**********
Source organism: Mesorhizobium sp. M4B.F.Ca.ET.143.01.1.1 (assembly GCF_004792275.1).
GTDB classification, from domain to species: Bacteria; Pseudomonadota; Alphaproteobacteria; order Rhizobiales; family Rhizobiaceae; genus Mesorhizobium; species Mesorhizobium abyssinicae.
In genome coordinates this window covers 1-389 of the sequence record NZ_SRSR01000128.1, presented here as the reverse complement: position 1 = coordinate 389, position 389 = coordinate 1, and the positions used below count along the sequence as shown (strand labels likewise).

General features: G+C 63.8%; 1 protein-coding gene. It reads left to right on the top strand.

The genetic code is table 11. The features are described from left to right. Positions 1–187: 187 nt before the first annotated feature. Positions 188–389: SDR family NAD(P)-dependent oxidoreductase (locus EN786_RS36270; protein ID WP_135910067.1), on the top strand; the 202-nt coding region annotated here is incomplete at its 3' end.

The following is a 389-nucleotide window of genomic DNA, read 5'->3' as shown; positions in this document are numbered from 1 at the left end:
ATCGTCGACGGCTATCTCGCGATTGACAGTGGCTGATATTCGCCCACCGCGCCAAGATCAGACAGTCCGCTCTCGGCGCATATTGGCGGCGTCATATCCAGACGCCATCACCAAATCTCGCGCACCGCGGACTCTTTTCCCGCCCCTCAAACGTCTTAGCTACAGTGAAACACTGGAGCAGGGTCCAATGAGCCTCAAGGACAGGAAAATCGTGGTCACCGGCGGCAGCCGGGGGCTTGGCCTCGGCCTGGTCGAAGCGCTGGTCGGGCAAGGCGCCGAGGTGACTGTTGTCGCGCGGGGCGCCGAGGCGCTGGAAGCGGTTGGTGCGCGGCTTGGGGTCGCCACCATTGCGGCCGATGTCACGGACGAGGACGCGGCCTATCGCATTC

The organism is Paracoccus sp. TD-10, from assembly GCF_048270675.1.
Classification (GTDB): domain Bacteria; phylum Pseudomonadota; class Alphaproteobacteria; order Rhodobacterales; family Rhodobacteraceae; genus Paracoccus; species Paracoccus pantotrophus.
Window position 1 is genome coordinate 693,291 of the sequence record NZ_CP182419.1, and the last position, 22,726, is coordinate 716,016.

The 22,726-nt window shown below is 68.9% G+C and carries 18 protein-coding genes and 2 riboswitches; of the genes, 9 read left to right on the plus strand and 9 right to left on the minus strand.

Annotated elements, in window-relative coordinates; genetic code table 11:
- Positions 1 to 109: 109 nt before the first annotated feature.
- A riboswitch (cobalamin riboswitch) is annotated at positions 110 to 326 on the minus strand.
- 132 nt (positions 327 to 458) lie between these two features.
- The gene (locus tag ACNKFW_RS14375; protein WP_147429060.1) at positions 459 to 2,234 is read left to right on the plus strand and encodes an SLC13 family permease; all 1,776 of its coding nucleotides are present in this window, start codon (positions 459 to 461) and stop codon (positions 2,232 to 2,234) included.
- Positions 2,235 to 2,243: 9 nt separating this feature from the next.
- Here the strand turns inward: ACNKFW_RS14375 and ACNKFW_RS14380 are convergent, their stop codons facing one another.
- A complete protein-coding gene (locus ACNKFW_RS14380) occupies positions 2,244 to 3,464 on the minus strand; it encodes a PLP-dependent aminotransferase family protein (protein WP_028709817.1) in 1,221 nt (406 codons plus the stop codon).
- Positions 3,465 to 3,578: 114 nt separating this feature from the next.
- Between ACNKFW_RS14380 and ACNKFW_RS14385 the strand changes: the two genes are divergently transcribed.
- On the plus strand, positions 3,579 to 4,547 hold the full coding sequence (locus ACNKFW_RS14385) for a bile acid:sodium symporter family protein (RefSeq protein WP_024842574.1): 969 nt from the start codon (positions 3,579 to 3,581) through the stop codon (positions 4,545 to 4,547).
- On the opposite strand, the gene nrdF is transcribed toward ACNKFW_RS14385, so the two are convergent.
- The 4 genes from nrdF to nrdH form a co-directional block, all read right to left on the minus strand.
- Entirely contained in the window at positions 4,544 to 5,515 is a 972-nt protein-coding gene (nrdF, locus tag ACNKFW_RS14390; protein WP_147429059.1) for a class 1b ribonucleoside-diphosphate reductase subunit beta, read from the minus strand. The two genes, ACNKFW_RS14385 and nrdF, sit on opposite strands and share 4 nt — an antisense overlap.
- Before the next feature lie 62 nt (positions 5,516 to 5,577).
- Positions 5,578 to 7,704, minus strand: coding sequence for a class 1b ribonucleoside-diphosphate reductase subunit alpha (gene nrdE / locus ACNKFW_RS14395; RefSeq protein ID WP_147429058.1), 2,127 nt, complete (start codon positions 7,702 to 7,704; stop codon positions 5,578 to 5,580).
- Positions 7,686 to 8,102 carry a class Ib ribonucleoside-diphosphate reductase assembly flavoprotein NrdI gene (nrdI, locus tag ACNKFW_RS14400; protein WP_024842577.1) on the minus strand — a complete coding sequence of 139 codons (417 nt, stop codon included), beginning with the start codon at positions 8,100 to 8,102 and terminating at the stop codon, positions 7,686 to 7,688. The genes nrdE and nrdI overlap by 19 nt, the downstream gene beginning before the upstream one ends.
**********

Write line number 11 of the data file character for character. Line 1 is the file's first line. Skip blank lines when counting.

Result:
The 22,726-nt window shown below is 68.9% G+C and carries 18 protein-coding genes and 2 riboswitches; of the genes, 9 read left to right on the plus strand and 9 right to left on the minus strand.